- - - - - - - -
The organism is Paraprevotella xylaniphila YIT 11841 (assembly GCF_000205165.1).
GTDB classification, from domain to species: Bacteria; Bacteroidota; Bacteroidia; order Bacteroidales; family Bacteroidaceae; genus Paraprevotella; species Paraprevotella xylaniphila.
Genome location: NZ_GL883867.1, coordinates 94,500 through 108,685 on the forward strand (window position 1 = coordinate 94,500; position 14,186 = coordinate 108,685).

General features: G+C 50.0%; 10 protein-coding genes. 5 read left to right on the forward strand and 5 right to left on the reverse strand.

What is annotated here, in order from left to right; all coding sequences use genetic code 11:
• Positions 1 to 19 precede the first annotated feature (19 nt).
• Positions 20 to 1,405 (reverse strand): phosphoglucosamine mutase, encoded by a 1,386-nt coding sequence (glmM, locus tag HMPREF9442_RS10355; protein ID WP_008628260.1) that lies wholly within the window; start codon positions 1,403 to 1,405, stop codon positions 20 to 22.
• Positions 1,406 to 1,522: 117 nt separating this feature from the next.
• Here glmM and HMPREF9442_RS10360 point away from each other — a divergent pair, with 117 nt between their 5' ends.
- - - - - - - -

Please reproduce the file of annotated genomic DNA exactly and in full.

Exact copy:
The organism is Paraprevotella xylaniphila YIT 11841 (assembly GCF_000205165.1).
GTDB classification, from domain to species: Bacteria; Bacteroidota; Bacteroidia; order Bacteroidales; family Bacteroidaceae; genus Paraprevotella; species Paraprevotella xylaniphila.
Genome location: NZ_GL883867.1, coordinates 94,500 through 108,685 on the forward strand (window position 1 = coordinate 94,500; position 14,186 = coordinate 108,685).

General features: G+C 50.0%; 10 protein-coding genes. 5 read left to right on the forward strand and 5 right to left on the reverse strand.

What is annotated here, in order from left to right; all coding sequences use genetic code 11:
• Positions 1 to 19 precede the first annotated feature (19 nt).
• Positions 20 to 1,405 (reverse strand): phosphoglucosamine mutase, encoded by a 1,386-nt coding sequence (glmM, locus tag HMPREF9442_RS10355; protein ID WP_008628260.1) that lies wholly within the window; start codon positions 1,403 to 1,405, stop codon positions 20 to 22.
• Positions 1,406 to 1,522: 117 nt separating this feature from the next.
• Here glmM and HMPREF9442_RS10360 point away from each other — a divergent pair, with 117 nt between their 5' ends.